How Much Do Men And Women Complain To Friends About Their Love Lives?

I am a GINORMOUS blabbermouth. I have a mouth the size of China. To be honest, I don’t even really feel like something has truly happened to me until I've exhausted the subject with at least seven of my closest friends and family members. This goes for everything from what I had for lunch to my terrible date on Tuesday.

So it's never a question that I complain about my dating life to my friends... a LOT.

Recently, it dawned on me: How often are the people I date complaining about me to their friends? Are my habits reflective of all girls in my generation, or am I an anomaly? Is there really any noticeable difference in how men and women complain to their friends?

I conducted my own survey of 75 people (31 males, 42 females, 2 unidentified) to get a better idea of what aspects of our dating lives we’re sharing with our friends. I already covered the good stuff, and now I want to know how often we're complaining about our dating lives.

Here’s what I found about the difference between how men and women discuss their love lives.

Does how much we like someone affect how much we complain about him/her to our friends?

Turns out it does. Men (67 percent) and women (59 percent) agree that the more they like someone, the less likely they are to talk about the negative aspects of their relationship with their friends.

Why? Scott, who is 22, says, “I want to protect what my friends think about my partner and their feelings.”

Nicole, who is 23, echoed Scott's instincts: “I protect their image. Nobody knows what goes on behind closed doors, and in my opinion, there are always three sides to a story. So if I really like someone, I'm going to defend their image because everyone fights. My friends don't need to have negative opinions because of a natural part of a relationship.”

Rest assured: Whether you're dating a man or woman, odds are -- if he or she really likes you -- nobody's finding out about that fight you got into last Tuesday.

Are we talking about bad sex?

If you are sleeping with a man, you don’t have to worry TOO much that he'll complain to his friends about any sort of subpar sexy time: Forty-eight percent of male respondents claimed they would NEVER talk about bad sex with their friends.

If you are sleeping with a woman, don't consider yourself so lucky, as only 10 percent of women said the same.

Also, don't be too flattered if your male partner isn’t going around town telling everyone about the bad sex you had -- odds are, it’s not personal. Forty-two percent of our male respondents revealed that their attraction to a girl will not affect how often they talk about bad sex to their friends. This figure is staggeringly high compared with the minuscule 18 percent of female respondents who said the same.

Are we talking about getting rejected?

Most women agreed that their attraction to the guy influences how much they disclose about being rejected. Fifty-one percent of female respondents revealed that how much they like someone "definitely affects" how much they talked about being rejected by him. Only 23 percent of male respondents agreed.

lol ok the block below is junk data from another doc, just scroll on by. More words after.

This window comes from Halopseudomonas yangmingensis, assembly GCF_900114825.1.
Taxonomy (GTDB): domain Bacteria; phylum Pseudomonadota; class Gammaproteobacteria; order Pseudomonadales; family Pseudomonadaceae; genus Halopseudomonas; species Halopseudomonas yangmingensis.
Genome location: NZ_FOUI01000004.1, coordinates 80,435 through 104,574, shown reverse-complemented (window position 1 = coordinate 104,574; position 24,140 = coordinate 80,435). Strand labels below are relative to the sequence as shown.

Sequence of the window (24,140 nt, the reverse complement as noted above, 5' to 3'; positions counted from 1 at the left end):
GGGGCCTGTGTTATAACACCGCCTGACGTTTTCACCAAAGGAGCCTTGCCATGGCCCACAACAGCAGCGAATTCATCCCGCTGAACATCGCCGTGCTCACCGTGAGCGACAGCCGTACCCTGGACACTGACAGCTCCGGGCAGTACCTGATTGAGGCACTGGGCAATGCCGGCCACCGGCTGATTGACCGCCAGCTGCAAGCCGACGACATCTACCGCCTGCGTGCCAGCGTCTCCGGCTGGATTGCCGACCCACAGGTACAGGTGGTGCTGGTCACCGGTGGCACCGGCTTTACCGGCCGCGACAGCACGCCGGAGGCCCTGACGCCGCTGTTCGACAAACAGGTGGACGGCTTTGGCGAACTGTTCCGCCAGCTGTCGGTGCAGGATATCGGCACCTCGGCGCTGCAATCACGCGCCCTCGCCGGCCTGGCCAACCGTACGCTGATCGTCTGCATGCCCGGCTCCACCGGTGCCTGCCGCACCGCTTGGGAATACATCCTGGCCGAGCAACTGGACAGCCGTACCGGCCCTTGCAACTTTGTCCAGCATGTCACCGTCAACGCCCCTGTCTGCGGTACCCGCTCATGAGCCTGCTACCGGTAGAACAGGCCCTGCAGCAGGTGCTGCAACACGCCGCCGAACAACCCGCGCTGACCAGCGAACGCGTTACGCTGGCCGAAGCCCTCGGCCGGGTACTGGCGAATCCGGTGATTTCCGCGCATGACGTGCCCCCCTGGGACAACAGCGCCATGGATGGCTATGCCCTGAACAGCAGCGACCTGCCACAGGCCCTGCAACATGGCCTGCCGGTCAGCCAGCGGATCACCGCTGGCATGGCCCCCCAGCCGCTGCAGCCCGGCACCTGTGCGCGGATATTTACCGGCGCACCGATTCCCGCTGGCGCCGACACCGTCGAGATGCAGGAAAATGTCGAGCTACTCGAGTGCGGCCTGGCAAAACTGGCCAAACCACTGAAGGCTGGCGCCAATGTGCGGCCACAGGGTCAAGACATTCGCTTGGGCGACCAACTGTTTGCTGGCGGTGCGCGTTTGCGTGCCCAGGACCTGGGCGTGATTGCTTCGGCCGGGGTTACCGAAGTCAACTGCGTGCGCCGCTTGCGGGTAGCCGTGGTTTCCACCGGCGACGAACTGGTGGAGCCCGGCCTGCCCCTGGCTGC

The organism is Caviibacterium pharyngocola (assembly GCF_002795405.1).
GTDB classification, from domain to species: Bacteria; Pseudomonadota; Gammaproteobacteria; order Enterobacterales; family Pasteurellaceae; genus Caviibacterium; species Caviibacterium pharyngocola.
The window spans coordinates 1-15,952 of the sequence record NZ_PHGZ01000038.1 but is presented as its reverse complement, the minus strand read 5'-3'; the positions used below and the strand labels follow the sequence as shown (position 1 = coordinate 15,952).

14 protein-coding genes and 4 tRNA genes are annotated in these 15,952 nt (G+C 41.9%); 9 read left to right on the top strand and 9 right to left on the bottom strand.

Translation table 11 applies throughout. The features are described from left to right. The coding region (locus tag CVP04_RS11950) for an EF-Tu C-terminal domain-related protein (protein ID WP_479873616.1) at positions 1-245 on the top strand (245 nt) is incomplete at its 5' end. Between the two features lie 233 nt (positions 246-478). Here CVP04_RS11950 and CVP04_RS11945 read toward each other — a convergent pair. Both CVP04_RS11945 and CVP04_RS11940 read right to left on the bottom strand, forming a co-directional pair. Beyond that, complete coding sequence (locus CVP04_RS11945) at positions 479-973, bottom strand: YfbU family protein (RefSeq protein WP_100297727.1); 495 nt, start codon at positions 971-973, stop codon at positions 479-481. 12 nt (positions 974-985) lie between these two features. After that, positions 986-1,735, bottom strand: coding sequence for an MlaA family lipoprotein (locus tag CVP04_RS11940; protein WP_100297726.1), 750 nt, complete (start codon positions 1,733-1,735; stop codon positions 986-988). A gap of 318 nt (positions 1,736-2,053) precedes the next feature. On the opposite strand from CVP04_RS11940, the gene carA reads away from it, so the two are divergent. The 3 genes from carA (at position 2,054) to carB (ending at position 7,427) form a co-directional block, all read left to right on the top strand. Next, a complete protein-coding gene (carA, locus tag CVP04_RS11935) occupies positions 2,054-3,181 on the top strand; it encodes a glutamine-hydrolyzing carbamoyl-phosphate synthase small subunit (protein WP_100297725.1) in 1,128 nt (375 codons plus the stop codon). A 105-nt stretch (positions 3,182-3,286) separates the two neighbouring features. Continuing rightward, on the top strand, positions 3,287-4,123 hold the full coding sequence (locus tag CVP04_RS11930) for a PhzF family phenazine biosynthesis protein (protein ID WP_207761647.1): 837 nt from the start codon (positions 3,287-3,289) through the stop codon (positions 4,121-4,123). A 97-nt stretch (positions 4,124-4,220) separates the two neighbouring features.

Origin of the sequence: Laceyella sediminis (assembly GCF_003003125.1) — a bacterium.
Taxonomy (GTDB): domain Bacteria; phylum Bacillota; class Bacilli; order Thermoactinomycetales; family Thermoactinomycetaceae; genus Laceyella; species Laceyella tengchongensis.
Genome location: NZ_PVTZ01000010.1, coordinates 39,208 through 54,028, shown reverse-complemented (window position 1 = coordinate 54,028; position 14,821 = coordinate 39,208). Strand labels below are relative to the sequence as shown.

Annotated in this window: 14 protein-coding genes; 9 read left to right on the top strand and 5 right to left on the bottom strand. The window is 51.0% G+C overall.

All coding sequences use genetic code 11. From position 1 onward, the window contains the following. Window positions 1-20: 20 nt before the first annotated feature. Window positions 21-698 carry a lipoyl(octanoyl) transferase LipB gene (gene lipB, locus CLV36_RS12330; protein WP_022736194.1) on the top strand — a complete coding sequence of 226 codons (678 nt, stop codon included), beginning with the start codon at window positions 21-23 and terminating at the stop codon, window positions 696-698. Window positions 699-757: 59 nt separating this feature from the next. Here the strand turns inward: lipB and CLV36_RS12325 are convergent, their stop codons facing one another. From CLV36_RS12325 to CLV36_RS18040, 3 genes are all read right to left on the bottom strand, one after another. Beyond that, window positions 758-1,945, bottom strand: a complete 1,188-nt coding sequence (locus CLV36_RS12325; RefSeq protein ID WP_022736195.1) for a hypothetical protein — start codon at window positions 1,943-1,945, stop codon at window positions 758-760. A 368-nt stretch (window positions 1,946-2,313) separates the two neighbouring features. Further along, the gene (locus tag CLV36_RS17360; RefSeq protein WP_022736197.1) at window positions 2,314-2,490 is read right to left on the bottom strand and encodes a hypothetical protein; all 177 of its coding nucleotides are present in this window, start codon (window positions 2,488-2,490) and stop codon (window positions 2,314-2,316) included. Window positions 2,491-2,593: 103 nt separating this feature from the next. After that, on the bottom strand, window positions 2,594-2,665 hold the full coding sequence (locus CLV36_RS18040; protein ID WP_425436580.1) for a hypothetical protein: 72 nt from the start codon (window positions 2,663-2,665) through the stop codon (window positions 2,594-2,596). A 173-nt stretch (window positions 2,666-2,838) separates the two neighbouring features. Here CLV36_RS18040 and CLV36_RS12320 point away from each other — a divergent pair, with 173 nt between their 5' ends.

And while many of our male respondents (32 percent) said that they would NEVER talk about rejection with their friends, only 13 percent of women could agree.

Meanwhile, 38 percent of women revealed that they would ALWAYS talk about being rejected, compared to a minuscule 10 percent of men who said they would do the same.

Are we talking about the major fights we have with our partners?

To give respondents a better idea of what we meant by a “major fight,” we offered some examples, like being cheated or stood up. And 43 percent of female respondents revealed that they would ALWAYS tell their friends about major fights with their partners. Only 3 percent of males said they would do the same.

In fact, 13 percent of male respondents revealed that they would NEVER talk about their fights with their partners.

Not one woman said the same.

Are we talking about the little annoyances?

We defined for our respondents what we meant by “little annoyances": if she never offers to pay, if he chews with his mouth open -- you know, small things that just bug the sh*t out of you.

Thirty percent of male respondents -- but only 3 percent of the women -- said that they would never bring up these issues with their friends.

In fact, 13 percent of female respondents went so far as to say that they'd ALWAYS talk about the little annoyances in their relationships to their friends.

Not one man said the same.

Are we talking about the bad dates?

If you just went on a disastrous date with a male, rest assured! Odds are, that tablecloth you set on fire is staying between the two of you. While 25 percent of women we surveyed admitted to always telling a friend about a bad date, not one man said the same.

Thirty-three percent of men claimed they never talk about bad dates. Only five percent of women agreed.

Are we LYING about the bad stuff that happens in our dating lives?

I just had to know. ARE MY FRIENDS LYING TO ME?

Turns out that, when it comes to the negative aspects of their relationships, there’s a pretty decent chance my male friends are actually lying. While not one woman admitted to lying, 13 percent of male respondents said that they lie about bad dates and bad sex to their friends.

Why lie? Rick, who is 22, said thoughtfully: “Honestly, to save that person some heat. I only lie if it’s not to throw the other person under the bus. That's f*cked up. I wouldn't want a chick to talk sh*t about me so I wouldn't talk sh*t about them after a bad date or bad sex. I'd lie and say it was better than it was.”

I guess lying isn't always a bad thing -- or at least for real-life nice guys like Rick.